October 18, 2007

Stupid Song Lyrics

{a modest compendium; obviously it's scarcely possible to be comprehensive. For the most part I've avoided mentioning howlers like "In time the Rockies may crumble, Gibraltar may tumble, they're only made of clay", because I'm aware that 'stone' or 'rock', which would be correct, doesn't rhyme with the last word of 'Our love is here to stay', and a songwriter has to eat after all}

"Wo-o wo-o, hey hey
I love you more than I can say.
Love you twice as much tomorrow.
Love you more than I can say."
Math and language skills about equally challenged here. If you can't say how much you love somebody, it's a safe bet you can't coherently promise twice as much tomorrow--and why should the object of his affection settle for, at best, half the love he's capable of, today?

I don't know how many times over the years Crosby, Stills, Nash and Yonge have sung "Four Dead in Ohio", or how many times Neil Young has sung it solo. Thousands I'd imagine and in all that time it's never occurred to them that these lines
"Gotta get down to it, soldiers are gunning us down.
Should have been done long ago."
means exactly the opposite of what they intend.

There aren't any intelligent lines in Neil Diamond's "I Am (I Said)" but I think the peak of stupidity is reached by the refrain
"I am, I said, to no-one there
And no-one heard at all, not even the chair."
Which is surprising when you consider what amazingly sensitive ears most chairs have.

The writer of these lines was exceptionally proud of them, since they're the only lyric heard (like it were a needle skipping) on a song running 4 minutes or thereabouts (I was in a bar and my drink wasn't finished, that's why I subjected myself to the nuisance)
"There's things I haven't told you
I go out late at nigh
And if I was to tell you
You'd see my different side."
I'll let that, and this blast from the past, stand in for all those songs whose invention stretches no further than the repetition of one exceedingly stupid lyric 'til you can practically see the drool tricking down the singer's jaw on both sides, and perhaps secretly wish it were copious blood
"I'm a Neanderthal man, you're a Neanderthal girl
Let's make Neanderthal love, in this Neanderthal world"
(I bet somewhere there's an errant Ph.d thesis comparing this lyric, not unfavourably, to the elegant thought twists of Wittgenstein, but stupid academic theses are a whole 'nother issue.)

"Whatever I said, whatever I did, I didn't mean it.
"I just want you back again."
Where do women dig up these bozos? (I don't mean that literally.) And why do so many otherwise intelligent women stick to them like glue? (I suppose the same question can be asked in reverse, and about same sex mismatches, but that doesn't make it any less puzzling.) Assuming the lady he's singing to has a legitimate grievance--and the evidence of these lines is enough for me on that score--the least she should expect is awareness of precisely what she's complaining about, and a particular apology. I'd advise dumping. Shag him one last time for auld lang syne if you must, if his cock's in better repair than his hart and brain, but after that's done, make like the birds and flock off.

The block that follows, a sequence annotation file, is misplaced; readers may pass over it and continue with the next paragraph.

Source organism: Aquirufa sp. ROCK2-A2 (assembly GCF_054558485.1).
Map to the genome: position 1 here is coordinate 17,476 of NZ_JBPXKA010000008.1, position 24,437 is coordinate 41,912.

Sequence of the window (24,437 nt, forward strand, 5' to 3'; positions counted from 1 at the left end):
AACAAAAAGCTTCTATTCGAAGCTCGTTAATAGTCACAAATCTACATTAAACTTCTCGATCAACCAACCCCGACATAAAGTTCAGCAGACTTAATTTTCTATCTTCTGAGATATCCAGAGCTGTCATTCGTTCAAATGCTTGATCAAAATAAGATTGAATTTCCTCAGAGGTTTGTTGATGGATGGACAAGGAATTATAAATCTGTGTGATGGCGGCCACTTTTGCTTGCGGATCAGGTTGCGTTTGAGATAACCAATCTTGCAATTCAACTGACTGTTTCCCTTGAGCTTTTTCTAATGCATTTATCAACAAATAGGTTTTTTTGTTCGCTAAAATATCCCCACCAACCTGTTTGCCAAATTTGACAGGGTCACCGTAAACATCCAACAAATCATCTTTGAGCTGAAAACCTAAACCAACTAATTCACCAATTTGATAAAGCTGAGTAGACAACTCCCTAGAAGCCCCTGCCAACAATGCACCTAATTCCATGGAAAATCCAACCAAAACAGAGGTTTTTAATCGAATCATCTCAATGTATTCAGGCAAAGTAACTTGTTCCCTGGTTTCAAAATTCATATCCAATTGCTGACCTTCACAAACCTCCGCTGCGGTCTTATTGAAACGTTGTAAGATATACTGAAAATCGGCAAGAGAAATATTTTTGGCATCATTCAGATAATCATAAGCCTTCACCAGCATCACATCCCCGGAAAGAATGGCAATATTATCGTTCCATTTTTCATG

'Norwegian Wood' isn't at all a stupid song, but in his last interview Lennon made an amazingly stupid remark about it: "I wanted to write about an affair, but I didn't want me wife to know I was writing about an affair.
"I once had a girl
Or should I say
She once had me."
Really smooth camouflage there, Johnny.

I won't pursue this any further, but I throw the comment board wide open to reader contributions. Please make your quotes as accurate as possible. Cheers.

C 2007 Martin Heavisides

3 comments:

Chancelucky said...

Is there a law that says that lyrics have to make sense?

Music and poetry sometimes have their own logic. This is not to say that there aren't stupid lyrics, but I think Neil Young may have been aiming for a level of proud defiance as in the soldiers should have been done long ago, but they aren't because people are still protesting.

Martin Heavisides said...

What I'm pretty sure Neil Young intended to say was
"Gotta get down to it
Should have been done long ago"
and it didn't occur to him that if "Soldiers are gunning us down" intervened, he'd be essentially saying the soldiers should have started gunning people down long ago. In the same sense I think the Johnson's people meant something totally different than what they plainly said in a famous ad
"Johnson's foot powder Soaks away those tired aching feet."
In neither case is this a flight of fancy that soars above ordinary logic; in both cases it is a recognizable gaffe. I don't mean to say Neil Young's never written a sensible, or poetic, lyric. "Helpless", "Heart of Gold"--no flies on them to the best of my memory. "Helpless" in particular is astonishing in the power of its associative logic. If you think it'll redress a balance I'll Google the lyric of "Helpless" and paste it here to make it clear I don't think Neil Young always wrote stupid lyrics. In fact nothing else in "Four Dead in Ohio" is as off in its statement as this, though it isn't a song I find particularly inspired.

Neill said...

"Should have been done long ago" - it seems pretty obvious to me that this line is sung from the perspective of some hardcore, pro-war, hippy-hating republican. It's never occurred to me that anyone would listen to the song and not get that.